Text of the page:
Dear Putnam Valley Community:
The Thanksgiving holiday provides a moment to express appreciation to our dedicated Putnam Valley educators who are continually seeking new ways to engage students in learning and developing cognitively and emotionally. We know that in order to become active and responsible citizens, students need practice in academic attainment and empathy toward others. As we look forward to our Thanksgiving holiday, I want to convey once again special appreciation to our high school musicians and poets for conducting their fourth annual Gratitude Festival at the Tompkins Corners Cultural Center at the Tompkins Corners Cultural Center. This event has become a highlight of the year for many, as the students are performing from the heart, choosing their own work and often creating compositions for the occasion. For anyone who teaches or who works in any capacity for a school, the magnet and purpose of our calling exist in the students we serve and their natural exuberance and engagement in learning and expression. Many of us missed the festival this year because of the conflict with the Board of Education meeting that was postponed due to the snow last week, but the delight and appreciation remain.
The Gratitude Festival allows the community to experience the wonderful inner life that our youth shares with us during these student directed events. They are rare occasions granting us a window to delight in student energy and creativity, to hear their voices and share their camaraderie. The supportive environment and collaboration reflected in the student productions inspire hope for the future, and a sense of optimism. I urge us all to pause for a moment and listen to our students, their songs, their voices, and their music as they seek to connect with each other and with the adults around them, elders who are so eager to hear good news, positive and happy choruses, and count their blessings.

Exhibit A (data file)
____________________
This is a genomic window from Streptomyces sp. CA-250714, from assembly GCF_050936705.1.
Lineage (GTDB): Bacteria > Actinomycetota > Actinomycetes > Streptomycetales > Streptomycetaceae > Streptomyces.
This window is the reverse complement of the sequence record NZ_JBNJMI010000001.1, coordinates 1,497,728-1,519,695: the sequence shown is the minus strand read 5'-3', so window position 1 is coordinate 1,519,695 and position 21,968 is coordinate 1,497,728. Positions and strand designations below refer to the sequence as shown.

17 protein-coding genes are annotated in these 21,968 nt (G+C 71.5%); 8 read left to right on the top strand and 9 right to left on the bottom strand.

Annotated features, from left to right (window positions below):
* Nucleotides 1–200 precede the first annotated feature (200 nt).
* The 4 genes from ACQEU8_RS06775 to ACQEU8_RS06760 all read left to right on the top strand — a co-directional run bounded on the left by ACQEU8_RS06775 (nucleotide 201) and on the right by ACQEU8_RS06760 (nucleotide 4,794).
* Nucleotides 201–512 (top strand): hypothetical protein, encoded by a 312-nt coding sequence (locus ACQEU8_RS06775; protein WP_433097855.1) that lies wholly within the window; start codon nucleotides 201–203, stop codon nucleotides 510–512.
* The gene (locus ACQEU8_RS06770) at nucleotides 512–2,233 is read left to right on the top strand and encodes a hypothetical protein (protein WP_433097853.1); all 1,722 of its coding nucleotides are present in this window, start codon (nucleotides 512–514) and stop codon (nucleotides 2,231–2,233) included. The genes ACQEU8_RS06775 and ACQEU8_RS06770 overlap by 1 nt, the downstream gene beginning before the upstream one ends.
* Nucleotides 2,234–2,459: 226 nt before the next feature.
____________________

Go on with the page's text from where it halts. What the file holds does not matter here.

It is instructive to recall that it was President Abraham Lincoln who conceived of a Thanksgiving Day as a national holiday even in the throes of the suffering in 1863 during the Civil War. He wanted the nation to focus on our exceptional gifts, our democracy, our rule of law, our resources, our humanity, all that we are grateful and willing to fight for.
I wrote much of this message last year, but in reviewing the sentiments I tried to convey, I feel the need for a reprise. In fact, this year we are focusing as a District on student voice and ways to provide students with a sense of agency and instrumentality. This theme was discussed in a recent newspaper article referencing the fact that our refreshed high school library was designed with input from the students. By listening to their voices, we demonstrate our respect for them as the agents of their educational process. Another opportunity for them to share their ideas has been initiated through a “One Act Play” contest that will allow students to write a play and then produce, direct and cast the play to be presented in our high school library performance space. An additional example is the Science Research Program that provides an avenue for students to follow an inquiry and a passion through developing a three-year research project with a mentor. That same process is the core of the IB (International Baccalaureate) course of study that the high school will be implementing soon.
In each of our schools, we are finding new ways for students to share their ideas and put them to work. Once a student experiences success in a challenging endeavor, the conviction of efficacy lasts a lifetime. We have much to be thankful for during a time when there is a great deal of suffering in our own country, and in too many places in the world. In that light, we are humbled by our abundance, and grateful to all who have contributed to our happiness.
Happy Thanksgiving Wishes to All!
Dr. Fran Wills
Superintendent of Schools